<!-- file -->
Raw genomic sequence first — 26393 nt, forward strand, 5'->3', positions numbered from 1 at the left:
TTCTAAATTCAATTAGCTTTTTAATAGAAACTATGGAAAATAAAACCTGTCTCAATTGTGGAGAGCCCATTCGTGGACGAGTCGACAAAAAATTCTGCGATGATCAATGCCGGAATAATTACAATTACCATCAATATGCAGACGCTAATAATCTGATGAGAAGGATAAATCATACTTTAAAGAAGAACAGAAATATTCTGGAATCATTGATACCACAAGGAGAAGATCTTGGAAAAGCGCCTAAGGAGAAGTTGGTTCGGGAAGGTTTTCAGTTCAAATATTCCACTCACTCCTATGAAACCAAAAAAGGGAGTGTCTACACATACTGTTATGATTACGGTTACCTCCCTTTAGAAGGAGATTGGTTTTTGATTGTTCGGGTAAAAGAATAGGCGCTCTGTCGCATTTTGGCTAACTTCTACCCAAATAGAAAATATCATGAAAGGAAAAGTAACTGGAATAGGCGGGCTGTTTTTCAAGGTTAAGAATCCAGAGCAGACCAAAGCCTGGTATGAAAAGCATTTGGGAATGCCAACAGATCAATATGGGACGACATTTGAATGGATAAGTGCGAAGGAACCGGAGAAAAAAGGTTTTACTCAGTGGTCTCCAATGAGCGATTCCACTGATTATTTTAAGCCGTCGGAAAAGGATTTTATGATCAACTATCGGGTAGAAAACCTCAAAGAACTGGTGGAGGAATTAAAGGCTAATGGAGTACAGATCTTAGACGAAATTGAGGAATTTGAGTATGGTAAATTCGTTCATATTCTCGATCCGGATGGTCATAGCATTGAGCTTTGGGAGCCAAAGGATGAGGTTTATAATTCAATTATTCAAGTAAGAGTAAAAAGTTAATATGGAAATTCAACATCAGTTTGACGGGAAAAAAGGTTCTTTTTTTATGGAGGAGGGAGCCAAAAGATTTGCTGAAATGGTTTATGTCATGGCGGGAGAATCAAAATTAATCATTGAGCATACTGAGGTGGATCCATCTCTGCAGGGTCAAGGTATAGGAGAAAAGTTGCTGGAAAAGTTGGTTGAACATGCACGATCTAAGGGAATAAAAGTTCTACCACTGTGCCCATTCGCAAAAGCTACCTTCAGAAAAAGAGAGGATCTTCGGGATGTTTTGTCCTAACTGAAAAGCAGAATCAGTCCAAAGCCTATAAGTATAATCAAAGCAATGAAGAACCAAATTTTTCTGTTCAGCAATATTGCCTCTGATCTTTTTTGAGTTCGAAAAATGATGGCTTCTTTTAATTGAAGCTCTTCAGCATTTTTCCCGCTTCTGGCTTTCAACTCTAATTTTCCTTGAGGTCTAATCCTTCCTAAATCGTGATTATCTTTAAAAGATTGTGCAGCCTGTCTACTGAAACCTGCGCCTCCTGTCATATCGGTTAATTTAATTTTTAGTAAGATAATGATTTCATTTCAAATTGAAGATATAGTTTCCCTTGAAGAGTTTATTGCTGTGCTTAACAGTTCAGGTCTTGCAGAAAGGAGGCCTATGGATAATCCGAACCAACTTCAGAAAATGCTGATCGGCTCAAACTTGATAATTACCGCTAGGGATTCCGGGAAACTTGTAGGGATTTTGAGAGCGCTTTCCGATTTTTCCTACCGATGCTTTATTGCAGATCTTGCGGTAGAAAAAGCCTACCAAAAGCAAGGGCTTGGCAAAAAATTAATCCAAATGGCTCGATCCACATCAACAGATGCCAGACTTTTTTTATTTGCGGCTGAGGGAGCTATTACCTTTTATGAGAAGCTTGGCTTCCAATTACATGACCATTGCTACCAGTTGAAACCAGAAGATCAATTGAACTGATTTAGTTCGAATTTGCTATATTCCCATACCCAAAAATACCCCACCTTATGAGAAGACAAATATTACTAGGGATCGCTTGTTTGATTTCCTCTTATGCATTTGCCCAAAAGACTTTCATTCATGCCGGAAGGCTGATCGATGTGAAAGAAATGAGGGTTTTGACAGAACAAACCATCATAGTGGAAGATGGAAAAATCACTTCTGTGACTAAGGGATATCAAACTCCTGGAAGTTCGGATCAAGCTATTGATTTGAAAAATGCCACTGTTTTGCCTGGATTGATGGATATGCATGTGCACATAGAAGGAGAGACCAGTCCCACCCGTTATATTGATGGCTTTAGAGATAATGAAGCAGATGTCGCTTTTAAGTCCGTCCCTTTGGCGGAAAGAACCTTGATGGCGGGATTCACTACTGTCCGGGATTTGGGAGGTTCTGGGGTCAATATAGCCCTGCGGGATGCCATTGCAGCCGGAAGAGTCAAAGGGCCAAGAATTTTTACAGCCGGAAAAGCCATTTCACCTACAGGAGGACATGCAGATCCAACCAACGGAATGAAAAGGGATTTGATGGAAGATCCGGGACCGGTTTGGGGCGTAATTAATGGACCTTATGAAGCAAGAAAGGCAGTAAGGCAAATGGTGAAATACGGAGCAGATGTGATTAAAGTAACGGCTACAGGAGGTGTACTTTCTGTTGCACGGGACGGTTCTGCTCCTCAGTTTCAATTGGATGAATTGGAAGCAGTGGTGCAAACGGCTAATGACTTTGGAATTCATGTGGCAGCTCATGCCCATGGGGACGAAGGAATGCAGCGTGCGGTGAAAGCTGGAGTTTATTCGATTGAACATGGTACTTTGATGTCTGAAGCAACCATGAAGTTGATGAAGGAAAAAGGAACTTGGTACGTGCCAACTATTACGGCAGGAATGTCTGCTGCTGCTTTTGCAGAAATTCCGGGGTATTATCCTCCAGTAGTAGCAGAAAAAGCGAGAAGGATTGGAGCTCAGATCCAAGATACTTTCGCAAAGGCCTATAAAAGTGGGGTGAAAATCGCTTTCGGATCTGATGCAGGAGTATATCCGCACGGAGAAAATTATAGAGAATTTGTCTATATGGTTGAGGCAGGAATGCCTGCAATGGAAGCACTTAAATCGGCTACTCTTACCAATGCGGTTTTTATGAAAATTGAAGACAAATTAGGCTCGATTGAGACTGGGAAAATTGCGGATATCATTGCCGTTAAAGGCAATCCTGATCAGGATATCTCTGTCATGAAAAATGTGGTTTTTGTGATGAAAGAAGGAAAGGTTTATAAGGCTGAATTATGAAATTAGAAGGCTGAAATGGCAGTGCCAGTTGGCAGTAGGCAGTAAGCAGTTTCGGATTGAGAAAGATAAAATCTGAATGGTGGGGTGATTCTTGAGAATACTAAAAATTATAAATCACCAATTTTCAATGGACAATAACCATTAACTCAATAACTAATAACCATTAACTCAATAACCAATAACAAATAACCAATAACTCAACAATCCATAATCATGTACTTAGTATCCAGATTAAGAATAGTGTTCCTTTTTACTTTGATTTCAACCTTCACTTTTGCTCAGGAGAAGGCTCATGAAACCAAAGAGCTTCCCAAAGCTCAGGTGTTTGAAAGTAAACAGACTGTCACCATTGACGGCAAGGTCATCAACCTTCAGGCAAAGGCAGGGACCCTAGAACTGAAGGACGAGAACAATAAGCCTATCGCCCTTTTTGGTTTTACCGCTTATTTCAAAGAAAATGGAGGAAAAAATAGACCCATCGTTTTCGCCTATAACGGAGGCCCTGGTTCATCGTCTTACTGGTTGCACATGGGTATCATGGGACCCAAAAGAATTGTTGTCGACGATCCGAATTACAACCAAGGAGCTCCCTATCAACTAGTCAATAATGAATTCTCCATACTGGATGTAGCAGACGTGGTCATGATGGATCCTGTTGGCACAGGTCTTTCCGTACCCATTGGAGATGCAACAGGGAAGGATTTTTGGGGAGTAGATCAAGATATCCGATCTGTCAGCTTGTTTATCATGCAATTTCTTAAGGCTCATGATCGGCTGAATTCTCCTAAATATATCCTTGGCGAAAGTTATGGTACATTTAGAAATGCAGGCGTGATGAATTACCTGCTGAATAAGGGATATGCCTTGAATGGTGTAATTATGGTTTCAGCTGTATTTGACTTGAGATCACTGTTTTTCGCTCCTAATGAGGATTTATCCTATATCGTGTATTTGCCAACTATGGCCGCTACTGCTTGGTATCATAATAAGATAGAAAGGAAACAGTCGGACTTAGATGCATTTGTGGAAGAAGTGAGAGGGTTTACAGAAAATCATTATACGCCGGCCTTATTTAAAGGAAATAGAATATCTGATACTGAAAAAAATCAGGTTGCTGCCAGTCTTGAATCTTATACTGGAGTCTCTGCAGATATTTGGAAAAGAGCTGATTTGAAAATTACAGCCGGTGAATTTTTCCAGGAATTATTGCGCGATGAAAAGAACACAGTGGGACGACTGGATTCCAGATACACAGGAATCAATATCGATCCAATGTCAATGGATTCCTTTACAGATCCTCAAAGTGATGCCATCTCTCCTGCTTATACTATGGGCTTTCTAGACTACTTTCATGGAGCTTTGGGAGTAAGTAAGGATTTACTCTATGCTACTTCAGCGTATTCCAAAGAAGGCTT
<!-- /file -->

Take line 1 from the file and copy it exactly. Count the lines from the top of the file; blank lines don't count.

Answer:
Raw genomic sequence first — 26393 nt, forward strand, 5'->3', positions numbered from 1 at the left: